The latest Sanchez Computer Associates Free and Open Source MUMPS compiler, GT.M, is now available. The compiler can be used as the basis for a totally FOSS VistA electronic health record. Highlights of the compiler release include: ‘…the top level program (that which is called from the shell), no longer needs to be an M program — the outer level can also be a C main() function. Effective V4.4-002, M and C code can be intermixed in an application. The implications are significant — for example, it is now possible to use GT.M for dynamic web content scripting by directly calling M functions from a web or application server, instead of using a CGI interface…’ Text of the full announcement is within.
GT.M V4.4-002 and V4.4-FT01 are now available at Source Forge (x86
GNU/Linux only, at http://sourceforge.net/projects/sanchez-gtm) as well
as the Sanchez FTP site, if you have purchased support from Sanchez.
With V4.4-002 on UNIX/Linux, the M run-time system is now packaged as a
shared library (libgtmshr.so) and the mumps executable is merely a
wrapper that calls functions in the shared library (e.g., it is now just
15,833 bytes in size on Linux). The major new functionality that
results from this is that the top level program (that which is called
from the shell), no longer needs to be an M program — the outer level
can also be a C main() function. Effective V4.4-002, M and C code can
be intermixed in an application. The implications are significant —
for example, it is now possible to use GT.M for dynamic web content
scripting by directly calling M functions from a web or application
server, instead of using a CGI interface. There is a new technical
bulletin (TB5-027) on the call-in functionality.
V4.4-002 also brings a significant rewrite of the journaling and
recovery logic, enhancing both performance and robustness. In
particular, interrupted rollbacks and backward recoveries (e.g.,
recovery from a system that crashes while a recovery from a system crash
is in process) are now much better handled by simply repeating the
rollback or backward recovery command (previously, such a condition
could have required restoring a backup and using forward recovery). The
journaling chapter of the GT.M Administration and Operations Guide has
been rewritten, and is made available as a technical bulletin (TB5-029)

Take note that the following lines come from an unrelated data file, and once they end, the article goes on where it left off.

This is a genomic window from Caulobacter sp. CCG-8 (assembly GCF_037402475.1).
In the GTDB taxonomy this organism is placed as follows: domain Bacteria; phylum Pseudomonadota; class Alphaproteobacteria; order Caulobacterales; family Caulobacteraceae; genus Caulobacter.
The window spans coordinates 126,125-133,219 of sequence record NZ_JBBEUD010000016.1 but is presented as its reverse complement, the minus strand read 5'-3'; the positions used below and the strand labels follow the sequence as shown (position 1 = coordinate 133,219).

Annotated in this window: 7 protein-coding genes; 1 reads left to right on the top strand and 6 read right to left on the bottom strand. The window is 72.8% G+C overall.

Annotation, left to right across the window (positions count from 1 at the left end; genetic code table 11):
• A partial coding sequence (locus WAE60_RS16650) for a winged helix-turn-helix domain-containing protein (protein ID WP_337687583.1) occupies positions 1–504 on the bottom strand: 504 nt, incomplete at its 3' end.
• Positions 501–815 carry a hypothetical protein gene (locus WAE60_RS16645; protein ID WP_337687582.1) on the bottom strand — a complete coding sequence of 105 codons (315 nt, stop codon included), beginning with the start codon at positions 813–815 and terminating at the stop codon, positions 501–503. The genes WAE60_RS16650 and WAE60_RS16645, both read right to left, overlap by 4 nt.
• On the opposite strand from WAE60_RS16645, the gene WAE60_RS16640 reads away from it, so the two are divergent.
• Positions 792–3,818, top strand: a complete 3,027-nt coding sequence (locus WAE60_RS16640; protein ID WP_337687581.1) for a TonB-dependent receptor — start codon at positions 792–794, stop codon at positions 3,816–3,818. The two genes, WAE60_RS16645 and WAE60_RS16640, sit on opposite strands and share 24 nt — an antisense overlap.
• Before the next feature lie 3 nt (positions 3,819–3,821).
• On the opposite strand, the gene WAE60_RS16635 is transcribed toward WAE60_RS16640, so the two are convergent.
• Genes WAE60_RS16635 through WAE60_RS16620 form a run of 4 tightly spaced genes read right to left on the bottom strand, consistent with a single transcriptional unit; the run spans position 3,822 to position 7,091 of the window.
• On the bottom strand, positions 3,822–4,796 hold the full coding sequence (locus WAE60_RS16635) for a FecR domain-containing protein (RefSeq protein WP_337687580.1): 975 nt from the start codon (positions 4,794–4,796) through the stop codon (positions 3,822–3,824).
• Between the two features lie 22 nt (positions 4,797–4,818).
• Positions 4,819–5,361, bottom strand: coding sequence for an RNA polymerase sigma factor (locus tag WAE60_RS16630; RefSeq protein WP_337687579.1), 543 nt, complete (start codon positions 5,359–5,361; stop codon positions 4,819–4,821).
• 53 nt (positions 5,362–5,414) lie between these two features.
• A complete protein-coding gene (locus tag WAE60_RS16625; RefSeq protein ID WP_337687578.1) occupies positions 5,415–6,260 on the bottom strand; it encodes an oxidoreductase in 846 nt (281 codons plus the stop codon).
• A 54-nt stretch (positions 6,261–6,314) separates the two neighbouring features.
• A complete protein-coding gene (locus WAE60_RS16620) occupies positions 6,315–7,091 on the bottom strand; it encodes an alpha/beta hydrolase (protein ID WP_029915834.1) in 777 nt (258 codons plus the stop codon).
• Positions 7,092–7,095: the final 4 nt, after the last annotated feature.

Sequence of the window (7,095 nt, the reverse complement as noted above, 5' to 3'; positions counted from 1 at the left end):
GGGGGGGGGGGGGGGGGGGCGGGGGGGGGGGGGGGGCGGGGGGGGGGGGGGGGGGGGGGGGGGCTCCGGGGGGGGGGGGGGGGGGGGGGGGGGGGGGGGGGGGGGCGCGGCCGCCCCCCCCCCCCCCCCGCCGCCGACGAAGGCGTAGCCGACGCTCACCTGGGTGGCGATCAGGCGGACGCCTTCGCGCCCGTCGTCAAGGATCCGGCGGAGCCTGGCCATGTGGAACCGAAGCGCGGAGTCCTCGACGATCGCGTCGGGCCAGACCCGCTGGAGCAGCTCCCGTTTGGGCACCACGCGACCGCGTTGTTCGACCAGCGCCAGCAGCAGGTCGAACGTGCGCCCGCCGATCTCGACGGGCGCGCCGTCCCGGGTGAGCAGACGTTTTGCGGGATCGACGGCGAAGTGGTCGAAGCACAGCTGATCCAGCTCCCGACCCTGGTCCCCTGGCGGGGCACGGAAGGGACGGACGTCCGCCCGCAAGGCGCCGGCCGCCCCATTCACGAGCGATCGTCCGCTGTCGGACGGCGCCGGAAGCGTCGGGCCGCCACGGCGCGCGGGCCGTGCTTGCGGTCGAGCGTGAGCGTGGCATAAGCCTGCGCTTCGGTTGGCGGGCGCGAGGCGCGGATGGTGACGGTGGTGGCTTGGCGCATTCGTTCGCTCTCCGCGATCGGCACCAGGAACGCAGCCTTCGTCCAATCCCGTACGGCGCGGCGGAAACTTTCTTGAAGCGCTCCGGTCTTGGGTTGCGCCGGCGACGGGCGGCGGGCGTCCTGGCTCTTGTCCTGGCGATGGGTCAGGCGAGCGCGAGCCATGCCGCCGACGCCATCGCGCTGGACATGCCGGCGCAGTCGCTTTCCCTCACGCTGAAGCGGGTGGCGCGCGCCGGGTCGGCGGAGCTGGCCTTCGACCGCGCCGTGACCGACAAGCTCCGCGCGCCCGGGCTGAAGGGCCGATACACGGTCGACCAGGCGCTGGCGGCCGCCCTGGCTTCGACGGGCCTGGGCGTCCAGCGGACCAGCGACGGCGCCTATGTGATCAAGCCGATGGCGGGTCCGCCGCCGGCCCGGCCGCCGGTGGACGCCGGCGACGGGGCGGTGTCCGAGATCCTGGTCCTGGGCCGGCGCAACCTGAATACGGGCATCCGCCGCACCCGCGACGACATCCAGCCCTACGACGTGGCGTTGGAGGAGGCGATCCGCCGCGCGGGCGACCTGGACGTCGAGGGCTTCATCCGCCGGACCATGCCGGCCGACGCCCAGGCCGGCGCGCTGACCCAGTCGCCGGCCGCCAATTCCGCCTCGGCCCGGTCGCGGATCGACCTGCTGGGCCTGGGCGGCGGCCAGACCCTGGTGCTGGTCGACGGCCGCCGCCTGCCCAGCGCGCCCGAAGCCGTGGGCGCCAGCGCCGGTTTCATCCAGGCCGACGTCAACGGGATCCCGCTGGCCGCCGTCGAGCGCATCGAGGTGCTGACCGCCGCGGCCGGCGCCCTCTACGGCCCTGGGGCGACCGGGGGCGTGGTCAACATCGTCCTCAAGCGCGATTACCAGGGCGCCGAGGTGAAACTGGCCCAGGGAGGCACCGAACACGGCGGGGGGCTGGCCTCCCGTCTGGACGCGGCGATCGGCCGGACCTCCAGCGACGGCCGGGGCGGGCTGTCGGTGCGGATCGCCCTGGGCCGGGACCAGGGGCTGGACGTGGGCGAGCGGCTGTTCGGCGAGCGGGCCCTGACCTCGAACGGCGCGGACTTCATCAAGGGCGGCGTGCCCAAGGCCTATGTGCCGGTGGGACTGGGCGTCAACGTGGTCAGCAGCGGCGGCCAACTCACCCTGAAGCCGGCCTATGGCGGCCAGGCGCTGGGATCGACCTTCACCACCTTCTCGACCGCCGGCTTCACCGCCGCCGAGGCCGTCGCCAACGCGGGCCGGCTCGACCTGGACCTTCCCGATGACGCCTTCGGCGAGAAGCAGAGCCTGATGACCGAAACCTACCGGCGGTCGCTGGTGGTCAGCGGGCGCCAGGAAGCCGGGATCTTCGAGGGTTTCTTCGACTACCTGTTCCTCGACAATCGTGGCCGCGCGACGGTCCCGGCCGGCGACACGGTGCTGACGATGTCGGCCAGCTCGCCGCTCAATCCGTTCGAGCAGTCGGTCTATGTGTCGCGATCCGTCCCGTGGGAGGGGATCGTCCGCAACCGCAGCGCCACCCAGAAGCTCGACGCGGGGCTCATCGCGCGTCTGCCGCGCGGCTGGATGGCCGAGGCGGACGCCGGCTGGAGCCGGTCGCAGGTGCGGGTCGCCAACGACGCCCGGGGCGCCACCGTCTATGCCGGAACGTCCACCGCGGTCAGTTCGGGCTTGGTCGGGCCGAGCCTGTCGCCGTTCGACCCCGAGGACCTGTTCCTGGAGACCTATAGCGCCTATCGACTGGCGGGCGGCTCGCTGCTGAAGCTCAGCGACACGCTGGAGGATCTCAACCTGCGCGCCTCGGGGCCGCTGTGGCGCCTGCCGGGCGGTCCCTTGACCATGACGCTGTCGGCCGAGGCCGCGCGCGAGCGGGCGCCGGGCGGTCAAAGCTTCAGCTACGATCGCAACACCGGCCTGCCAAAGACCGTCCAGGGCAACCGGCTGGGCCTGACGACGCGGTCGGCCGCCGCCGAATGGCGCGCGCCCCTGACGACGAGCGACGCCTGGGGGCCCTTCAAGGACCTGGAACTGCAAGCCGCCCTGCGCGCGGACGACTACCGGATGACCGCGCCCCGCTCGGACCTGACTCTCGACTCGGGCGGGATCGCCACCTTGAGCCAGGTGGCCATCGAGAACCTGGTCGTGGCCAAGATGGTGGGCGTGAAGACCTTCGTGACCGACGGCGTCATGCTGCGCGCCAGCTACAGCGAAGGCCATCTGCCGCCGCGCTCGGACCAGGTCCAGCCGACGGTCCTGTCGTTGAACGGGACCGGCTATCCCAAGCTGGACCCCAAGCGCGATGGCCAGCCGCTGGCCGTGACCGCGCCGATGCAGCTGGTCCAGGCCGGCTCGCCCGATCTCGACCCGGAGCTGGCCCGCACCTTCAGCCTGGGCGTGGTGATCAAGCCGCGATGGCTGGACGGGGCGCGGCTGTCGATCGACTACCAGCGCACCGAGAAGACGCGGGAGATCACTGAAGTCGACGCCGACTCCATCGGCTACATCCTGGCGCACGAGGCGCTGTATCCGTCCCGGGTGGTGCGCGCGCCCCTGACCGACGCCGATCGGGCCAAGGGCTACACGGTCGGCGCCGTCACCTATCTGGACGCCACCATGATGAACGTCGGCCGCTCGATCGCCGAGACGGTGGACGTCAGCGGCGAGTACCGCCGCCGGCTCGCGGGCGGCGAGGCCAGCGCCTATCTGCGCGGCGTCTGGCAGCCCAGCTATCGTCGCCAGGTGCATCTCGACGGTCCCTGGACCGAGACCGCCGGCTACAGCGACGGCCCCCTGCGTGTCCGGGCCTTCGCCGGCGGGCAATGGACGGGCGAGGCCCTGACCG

describing the new functionality.
In both the above, backward compatibility has been maintained, while
adding significant new functionality. The online help has been updated
to reflect the current user documentation. On x86 GNU/Linux, Red Hat 9
is also now supported.
Of course, there are a number of bug fixes. Details are in the
technical bulletin (TB5-028A). The error messages have been updated
GT.M V4.4-FT01 is a field test release based on V4.4-002 with two
additional changes on the Linux platform.
The first is that the maximum string size has been increased from 32KB
The second is a bug fix: if the second argument of a Set $Piece is a
$Select, GT.M will give incorrect results. Certain versions of the
VistA source code work around this problem, but others don’t. If you
encounter otherwise unexplained errors with VistA (e.g., undefined
variables), see whether V4.4-FT01 makes the errors go away.
On platforms other than Linux — in particular, AIX, Tru64 UNIX and
OpenVMS, there are other significant enhancements that are a precursor
of forthcoming functionality on those platforms. Please contact Sanchez
if you are interested in these platforms.
Thank you for your continued interest in GT.M.
N.B. If all technical bulletins have not hit your download site as of
the time you receive this e-mail, please check back in 24 hours.
VP, Database Products
Sanchez Computer Associates, Inc.
40 Valley Stream Parkway
Malvern, PA 19355, USA
+1 (610) 578-4265